When reverse-mounting my 50mm Pentax prime, I was able to photograph at a little more than a 1:1 magnification ratio. My Vivitar 28-105mm zoom at 28mm gave me close to a 2:1 ratio. At 105mm, however, it was more of a close-up rather than a macro lens, and at around 70mm, it was 1:1.
2. Choose your subjects carefully
Your depth of field when doing reverse-mount macro photos will be sliver-thin (sometimes only a few millimeters). If you’ve never done shallow depth of field photos before, you might want to start by choosing subjects with minimal depth and position them so they lie in the same focal plane as the camera. Stamps, coins, paper bills, or other flat objects are great, especially when you’re learning the technique.
3. Set your camera to Manual mode
When doing reverse-mount photography, you’ll be able to control the ISO and shutter speed from your camera, but not the aperture. (Remember, that’s on the lens ring.) Using Manual mode – which allows you to set the ISO and shutter speed independently – will let you tweak exposure and experiment with different settings until you get the result you want.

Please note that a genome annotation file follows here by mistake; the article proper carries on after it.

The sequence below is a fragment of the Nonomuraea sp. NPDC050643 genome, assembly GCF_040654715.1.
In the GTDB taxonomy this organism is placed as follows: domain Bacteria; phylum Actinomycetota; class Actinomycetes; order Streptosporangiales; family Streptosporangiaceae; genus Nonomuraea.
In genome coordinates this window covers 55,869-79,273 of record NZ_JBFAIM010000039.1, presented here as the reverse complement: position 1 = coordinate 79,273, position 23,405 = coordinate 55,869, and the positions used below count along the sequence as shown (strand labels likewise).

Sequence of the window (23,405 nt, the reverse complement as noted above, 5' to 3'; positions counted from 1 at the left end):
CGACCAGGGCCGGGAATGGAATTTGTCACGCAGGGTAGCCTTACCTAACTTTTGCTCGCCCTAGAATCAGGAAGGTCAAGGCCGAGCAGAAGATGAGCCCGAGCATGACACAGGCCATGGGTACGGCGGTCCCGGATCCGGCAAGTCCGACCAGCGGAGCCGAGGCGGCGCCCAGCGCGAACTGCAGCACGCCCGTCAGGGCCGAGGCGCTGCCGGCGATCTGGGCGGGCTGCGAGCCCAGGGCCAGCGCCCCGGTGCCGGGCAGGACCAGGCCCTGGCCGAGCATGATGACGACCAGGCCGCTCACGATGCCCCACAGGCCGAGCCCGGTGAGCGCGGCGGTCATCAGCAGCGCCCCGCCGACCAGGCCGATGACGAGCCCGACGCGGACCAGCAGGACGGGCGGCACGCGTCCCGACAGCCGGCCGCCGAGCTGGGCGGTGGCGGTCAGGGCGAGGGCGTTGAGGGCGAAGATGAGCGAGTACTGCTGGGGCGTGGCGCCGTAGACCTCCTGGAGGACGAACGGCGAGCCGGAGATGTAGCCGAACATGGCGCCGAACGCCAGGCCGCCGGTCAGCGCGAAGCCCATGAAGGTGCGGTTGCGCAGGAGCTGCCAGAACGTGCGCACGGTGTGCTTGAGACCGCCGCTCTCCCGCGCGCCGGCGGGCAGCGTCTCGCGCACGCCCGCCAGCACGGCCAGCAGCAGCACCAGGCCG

I’d recommend you focus before you dial in your exposure settings. And for the best results, open the aperture ring all the way while you focus manually. Move the camera or subject back and forth in tiny increments until you get the focus you want (the focus ring won’t have much effect).
A few quick tips: If you’re using a zoom, you can use the zoom feature to help you focus. If your camera has Live View, use that. Use the Zoom feature of Live View to magnify your subject and check the focus point. If you don’t have Live View, you’ll have to focus with the viewfinder. And remember: autofocus doesn’t work for this type of photography, so LCD screens where you touch to focus aren’t going to help.
Once you’ve focused, if the lens has an aperture ring, use it. Smaller apertures give greater depth of field, so if you’re photographing a slightly deeper subject, you’ll want to make sure you use a small (i.e., a narrow) aperture.
Know that as you stop down the lens, the viewfinder will get darker, as will the overall exposure. Also, it can be hard to adjust the aperture ring without bumping the focus slightly, so be prepared to refocus as needed.
Reverse lens macro photography: conclusion
Now that you’ve finished this article, you should be able to confidently create a macro photography setup (without spending lots of money on a dedicated macro lens).
Reverse lens macro photography is a lot of fun, so order your reverse ring and get shooting!
Now over to you:
Do you prefer the single lens reverse macro technique or the twin lens reverse macro technique? Do you have any tips for improved macro photography? Share your thoughts in the comments below!
Table of contents
- Reverse Lens Macro Photography: A Beginner’s Guide
- ADVANCED GUIDES
- CREATIVE TECHNIQUES